RANJITH: An "either-or" attitude would unnecessarily polarize the Church, whereas charity and pastoral concern should be the motivating factors.
If the Holy Father so desires, both could co-exist.
That would not mean that we would have to give up the Novus Ordo. But in the interaction of the two Roman traditions, it is possible that the one may influence the other eventually. [This is another point I have been hammering for years – and I got it from Joseph Ratzinger. It has long been his idea that celebrations of the older form of Mass could redirect and reroot the newer form back into the Roman liturgical Tradition. In many ways the Novus Ordo is a "break" with that Tradition. Rather than being an organic outgrowth from that liturgical tradition, it was artifically put together and composed by "experts". So, the contact of the older form with the new form could restart that organic process, out of which a tertium quid could slowly emerge.]
… Communion in the hand had not been something that was first properly studied and reflected upon before its acceptance by the Holy See. It had been haphazardly introduced in some countries of Northern Europe and later become accepted practice, eventually spreading into many other places. Now that is a situation that should have been avoided. The Second Vatican Council never advocated such an approach to liturgical reform. [AMEN!]
VALLE: What are some contemporary liturgical trends or problems that need correction?
RANJITH: One of these, as I see, is the trend to go for ecumenical liturgies in replacement of the Sunday Mass in some countries, during which Catholic lay leaders and Protestant ministers celebrate together and the latter are invited to preach the homily. ...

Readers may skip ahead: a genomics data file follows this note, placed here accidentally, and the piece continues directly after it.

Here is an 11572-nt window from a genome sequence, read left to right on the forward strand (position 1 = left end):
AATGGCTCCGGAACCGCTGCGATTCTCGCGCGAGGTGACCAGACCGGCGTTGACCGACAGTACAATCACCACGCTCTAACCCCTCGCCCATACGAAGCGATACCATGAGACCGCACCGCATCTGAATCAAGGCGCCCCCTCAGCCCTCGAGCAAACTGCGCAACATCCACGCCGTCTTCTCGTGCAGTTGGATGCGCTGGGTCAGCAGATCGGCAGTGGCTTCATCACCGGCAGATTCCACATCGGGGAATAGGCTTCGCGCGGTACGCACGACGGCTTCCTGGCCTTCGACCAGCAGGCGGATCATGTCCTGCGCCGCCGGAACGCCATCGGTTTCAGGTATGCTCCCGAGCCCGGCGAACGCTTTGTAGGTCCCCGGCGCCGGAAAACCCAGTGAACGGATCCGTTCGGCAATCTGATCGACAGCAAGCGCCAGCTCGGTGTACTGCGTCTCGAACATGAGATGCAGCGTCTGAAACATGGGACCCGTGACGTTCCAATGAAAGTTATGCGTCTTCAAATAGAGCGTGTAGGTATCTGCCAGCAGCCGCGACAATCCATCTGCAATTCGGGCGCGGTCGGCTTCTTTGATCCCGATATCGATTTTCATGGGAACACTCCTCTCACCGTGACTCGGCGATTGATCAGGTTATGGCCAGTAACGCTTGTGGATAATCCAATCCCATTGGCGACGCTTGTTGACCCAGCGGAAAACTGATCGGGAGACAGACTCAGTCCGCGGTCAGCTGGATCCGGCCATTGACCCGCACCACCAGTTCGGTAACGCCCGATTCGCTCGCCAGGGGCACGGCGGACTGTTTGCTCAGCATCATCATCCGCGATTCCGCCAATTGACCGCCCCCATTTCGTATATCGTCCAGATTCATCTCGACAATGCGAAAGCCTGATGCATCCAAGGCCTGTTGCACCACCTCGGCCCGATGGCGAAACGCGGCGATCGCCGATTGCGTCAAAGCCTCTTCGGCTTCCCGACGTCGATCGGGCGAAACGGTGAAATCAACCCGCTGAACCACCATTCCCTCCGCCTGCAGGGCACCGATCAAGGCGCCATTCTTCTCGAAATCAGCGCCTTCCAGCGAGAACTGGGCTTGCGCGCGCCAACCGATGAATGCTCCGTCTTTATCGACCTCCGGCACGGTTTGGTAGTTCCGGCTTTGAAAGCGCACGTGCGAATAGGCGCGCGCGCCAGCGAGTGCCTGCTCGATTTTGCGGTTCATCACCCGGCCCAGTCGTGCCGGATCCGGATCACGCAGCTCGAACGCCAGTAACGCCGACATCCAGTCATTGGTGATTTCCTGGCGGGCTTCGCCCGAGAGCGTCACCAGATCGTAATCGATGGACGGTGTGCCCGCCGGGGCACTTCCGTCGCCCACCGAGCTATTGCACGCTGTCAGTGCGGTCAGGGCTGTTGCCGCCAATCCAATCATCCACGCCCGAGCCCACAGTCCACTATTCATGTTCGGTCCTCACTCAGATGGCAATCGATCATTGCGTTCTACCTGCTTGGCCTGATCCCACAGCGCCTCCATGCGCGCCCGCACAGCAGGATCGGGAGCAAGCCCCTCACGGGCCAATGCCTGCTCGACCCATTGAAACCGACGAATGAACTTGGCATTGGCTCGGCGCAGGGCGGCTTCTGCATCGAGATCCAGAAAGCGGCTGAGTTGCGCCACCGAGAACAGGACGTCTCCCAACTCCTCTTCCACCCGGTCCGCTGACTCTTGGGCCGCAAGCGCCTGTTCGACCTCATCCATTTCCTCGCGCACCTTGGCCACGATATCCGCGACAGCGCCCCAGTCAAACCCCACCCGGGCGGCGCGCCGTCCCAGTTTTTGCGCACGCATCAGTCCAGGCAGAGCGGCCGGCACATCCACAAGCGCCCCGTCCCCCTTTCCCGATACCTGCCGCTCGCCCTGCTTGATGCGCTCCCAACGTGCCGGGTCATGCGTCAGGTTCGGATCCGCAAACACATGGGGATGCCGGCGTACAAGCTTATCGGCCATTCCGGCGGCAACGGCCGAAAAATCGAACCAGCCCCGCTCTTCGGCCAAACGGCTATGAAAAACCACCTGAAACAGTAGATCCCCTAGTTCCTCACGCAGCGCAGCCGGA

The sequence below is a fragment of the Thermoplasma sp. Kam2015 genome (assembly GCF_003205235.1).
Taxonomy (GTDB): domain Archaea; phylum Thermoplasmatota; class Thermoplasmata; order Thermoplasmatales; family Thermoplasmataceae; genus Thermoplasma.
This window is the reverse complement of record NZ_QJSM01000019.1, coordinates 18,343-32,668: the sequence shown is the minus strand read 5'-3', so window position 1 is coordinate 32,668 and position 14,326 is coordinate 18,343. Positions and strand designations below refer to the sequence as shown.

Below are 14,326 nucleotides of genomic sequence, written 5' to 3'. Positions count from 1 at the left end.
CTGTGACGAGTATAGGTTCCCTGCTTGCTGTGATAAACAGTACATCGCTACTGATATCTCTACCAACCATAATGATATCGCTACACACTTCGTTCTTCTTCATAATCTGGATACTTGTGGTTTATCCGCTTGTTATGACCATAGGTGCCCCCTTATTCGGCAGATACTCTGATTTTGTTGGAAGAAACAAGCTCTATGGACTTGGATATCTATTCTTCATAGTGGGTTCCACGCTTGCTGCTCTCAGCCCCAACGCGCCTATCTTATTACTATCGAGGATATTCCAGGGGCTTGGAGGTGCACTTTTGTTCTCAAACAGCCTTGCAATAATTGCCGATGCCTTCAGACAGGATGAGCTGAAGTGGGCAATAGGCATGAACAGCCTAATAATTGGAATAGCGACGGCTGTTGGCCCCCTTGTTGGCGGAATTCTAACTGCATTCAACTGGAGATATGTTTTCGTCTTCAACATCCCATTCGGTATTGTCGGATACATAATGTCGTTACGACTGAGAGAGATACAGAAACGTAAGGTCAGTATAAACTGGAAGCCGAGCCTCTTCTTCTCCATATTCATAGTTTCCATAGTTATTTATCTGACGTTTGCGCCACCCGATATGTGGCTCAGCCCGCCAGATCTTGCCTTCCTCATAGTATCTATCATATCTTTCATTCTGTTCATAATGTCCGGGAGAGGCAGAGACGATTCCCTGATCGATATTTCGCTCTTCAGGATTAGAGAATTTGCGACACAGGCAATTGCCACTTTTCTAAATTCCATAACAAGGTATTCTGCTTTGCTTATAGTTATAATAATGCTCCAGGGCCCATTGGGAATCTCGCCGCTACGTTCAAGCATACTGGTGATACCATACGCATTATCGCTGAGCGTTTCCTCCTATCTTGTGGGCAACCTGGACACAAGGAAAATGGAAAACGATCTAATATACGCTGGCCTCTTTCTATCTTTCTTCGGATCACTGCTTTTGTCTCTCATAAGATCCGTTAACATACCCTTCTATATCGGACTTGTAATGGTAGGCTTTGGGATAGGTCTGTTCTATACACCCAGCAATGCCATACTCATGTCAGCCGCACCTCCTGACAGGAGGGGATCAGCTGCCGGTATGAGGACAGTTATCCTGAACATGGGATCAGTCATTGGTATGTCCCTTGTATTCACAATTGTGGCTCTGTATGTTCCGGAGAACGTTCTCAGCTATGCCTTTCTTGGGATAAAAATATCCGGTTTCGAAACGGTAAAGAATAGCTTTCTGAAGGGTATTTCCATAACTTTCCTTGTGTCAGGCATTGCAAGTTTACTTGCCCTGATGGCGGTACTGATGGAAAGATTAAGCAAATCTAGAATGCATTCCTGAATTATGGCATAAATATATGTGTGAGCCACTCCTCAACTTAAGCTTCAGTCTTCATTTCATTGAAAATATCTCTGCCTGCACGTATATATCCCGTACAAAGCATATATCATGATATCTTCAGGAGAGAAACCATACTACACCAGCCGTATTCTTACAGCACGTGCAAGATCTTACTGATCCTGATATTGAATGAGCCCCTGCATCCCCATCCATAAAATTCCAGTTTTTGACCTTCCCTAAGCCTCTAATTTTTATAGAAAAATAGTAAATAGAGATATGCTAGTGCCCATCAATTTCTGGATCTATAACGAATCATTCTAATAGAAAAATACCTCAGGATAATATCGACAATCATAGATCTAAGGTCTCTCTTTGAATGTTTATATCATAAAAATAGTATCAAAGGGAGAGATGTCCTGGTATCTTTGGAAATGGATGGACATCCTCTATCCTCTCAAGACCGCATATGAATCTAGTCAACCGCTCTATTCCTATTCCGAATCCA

A second disturbing trend is the gradual replacement of the Mass celebrated by a priest with a paraliturgical service conducted by a lay person. …
… And so it is gravely abusive to relegate to the laity the sacred obligations reserved to the priest. [As I have written many times here, when priests think, even with all good will, that to help people feel "involved" or "appreciated" they must be given things to do that the priest is supposed to do, we stumble into a subtle form of condescending CLERICALISM of a particularly insidious type. What is really being said is that if lay people don’t do things priests do, they aren’t really members of the Church. In other words, the signal is that lay people are not good enough on their own. So, I contend that it is "gravely abusive" to lay people to "clericalize" them.]